In the English decision of Vacwell Engineering Co Ltd v BDH Chemicals(25), a warning was found not to be sufficiently specific to alert users to a particular danger. This case featured the supply by the defendant chemical manufacturer of the chemical boron tribromide in glass ampoules for industriall use. While the ampoules were being washed there was a violent explosion which killed a visiting Russian physicist who was working with the chemical. Unknown to both the plaintiffs and the defendant was the fact that the chemical was an explosion hazard when brought into contact with water. The warning "harmful vapour" which appeared on the lable of the ampoules was not specific enough to alert users of the chemical of the risk of contact with water. This case was cited by the Full Federal Court of Australia(19) as authority for the proposition that an insufficient warning is no warning at all; and in the Supreme Court of Victoria(62) for the view that a manufacturer has a duty to warn its customers of major industrial hazards.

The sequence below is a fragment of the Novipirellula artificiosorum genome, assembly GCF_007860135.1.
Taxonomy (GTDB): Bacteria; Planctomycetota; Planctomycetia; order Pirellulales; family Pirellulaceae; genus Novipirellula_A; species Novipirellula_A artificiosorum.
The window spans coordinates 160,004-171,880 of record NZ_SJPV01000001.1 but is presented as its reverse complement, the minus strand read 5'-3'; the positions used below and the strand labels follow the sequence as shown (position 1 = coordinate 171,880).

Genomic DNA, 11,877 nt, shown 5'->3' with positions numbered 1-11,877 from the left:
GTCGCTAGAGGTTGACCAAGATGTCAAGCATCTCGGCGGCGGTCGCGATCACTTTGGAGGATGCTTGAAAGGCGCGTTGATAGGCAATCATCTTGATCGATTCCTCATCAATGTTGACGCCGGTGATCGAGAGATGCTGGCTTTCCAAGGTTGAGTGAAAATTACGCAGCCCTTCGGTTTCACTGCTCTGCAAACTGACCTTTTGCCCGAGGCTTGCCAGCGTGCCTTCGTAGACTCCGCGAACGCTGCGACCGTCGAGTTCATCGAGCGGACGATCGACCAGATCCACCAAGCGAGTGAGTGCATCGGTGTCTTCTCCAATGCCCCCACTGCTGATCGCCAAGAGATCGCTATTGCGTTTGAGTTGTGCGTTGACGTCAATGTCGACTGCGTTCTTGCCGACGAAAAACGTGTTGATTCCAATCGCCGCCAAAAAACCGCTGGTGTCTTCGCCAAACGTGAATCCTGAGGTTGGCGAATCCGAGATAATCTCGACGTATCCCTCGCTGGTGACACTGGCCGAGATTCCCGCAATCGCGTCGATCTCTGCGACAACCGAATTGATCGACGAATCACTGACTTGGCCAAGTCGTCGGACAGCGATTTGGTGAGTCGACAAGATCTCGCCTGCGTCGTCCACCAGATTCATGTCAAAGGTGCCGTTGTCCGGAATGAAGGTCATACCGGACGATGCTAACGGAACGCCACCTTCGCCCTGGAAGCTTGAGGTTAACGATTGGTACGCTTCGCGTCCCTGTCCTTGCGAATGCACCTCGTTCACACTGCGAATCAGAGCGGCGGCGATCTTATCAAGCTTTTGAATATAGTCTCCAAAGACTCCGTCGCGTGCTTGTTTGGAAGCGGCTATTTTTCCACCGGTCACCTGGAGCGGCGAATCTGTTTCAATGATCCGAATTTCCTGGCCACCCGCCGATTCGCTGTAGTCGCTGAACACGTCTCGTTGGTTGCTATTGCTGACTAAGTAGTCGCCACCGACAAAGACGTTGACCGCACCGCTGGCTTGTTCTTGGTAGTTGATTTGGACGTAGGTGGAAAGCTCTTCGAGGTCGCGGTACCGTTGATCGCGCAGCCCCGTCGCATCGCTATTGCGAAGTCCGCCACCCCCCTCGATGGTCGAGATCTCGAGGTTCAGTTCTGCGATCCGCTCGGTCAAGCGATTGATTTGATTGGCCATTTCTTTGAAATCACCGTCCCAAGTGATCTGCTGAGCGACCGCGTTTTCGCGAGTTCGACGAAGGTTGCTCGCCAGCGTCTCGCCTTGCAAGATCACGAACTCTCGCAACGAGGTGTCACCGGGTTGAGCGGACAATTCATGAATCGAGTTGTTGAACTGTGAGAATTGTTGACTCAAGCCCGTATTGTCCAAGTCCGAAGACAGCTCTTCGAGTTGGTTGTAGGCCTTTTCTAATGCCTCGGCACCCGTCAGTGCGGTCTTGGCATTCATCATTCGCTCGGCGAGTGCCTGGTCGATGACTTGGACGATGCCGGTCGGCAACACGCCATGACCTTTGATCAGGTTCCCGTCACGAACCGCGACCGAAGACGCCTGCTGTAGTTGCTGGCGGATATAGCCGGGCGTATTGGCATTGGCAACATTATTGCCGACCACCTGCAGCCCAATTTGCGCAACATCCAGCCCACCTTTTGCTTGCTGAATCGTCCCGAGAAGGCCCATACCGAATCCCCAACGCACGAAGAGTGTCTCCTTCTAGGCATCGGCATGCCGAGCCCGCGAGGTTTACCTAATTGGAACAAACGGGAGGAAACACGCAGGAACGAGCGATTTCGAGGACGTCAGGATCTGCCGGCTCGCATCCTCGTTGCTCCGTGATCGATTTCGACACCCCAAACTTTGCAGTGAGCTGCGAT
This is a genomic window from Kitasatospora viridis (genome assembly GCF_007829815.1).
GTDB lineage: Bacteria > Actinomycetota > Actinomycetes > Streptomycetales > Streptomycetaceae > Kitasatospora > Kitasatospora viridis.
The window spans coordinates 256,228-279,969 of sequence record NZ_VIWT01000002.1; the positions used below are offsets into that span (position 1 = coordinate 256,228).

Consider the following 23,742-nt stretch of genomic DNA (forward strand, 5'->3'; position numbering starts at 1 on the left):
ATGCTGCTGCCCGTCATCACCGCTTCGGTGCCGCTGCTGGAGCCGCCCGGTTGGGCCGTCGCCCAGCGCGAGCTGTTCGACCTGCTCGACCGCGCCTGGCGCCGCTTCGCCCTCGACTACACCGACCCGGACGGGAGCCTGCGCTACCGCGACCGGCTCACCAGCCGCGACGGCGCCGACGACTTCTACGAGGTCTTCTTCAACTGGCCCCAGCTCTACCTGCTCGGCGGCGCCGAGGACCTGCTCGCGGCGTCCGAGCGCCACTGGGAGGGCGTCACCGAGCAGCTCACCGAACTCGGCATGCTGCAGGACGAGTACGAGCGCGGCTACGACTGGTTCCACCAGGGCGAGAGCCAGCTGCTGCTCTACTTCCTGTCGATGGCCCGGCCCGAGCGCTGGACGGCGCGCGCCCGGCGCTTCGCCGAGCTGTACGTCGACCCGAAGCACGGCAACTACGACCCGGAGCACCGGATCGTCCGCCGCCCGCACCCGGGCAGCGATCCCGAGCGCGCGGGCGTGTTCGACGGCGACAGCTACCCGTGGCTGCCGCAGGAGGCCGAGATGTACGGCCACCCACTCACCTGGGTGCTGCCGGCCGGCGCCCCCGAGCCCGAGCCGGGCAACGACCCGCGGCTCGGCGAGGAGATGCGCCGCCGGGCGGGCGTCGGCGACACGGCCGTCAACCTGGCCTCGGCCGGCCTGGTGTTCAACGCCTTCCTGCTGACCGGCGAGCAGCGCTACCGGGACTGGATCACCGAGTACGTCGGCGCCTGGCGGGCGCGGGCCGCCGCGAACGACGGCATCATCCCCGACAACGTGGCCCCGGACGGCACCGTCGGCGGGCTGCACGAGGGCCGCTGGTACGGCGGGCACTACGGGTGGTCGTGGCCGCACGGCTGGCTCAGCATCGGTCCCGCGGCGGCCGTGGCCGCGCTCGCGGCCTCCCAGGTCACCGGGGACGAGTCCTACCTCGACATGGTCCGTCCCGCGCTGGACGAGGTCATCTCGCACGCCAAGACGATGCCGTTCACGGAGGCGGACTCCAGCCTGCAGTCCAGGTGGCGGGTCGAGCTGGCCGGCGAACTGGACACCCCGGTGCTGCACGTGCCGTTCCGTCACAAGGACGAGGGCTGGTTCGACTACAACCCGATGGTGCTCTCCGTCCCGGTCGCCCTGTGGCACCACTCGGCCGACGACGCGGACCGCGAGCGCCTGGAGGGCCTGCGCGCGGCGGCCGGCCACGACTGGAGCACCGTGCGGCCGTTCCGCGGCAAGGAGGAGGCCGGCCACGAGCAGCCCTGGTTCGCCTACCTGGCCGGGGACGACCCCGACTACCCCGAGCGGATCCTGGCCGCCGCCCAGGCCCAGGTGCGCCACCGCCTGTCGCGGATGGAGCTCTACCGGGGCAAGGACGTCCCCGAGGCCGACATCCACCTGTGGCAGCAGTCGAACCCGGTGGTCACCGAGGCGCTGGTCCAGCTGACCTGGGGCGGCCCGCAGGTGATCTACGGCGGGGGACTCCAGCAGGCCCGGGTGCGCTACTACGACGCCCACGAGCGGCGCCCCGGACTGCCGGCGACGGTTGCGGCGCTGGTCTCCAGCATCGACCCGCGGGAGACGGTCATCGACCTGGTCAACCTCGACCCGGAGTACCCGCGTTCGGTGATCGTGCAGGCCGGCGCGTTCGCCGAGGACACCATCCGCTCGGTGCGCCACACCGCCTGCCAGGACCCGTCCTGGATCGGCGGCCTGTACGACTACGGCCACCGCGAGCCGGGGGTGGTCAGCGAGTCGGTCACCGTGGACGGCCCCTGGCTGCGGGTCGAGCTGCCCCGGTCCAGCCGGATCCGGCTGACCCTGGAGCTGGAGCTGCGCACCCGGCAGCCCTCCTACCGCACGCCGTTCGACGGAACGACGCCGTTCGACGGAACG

Two other Canadian decisions drive home the emphasis upon specificity. In(60) the defendants manufactured crop spray that was supplied with the warning not to allow the spray to come into contact with flowers, vegetables, or plants other than those to be treated. There was no reference to the fact that the mist that was invisible had the potential to drift up to a quarter of a mile beyond the sprayed area. The defendants were held liable to the plaintiff, whose tomato crop was damaged by the mist, for failure to give adequate warning.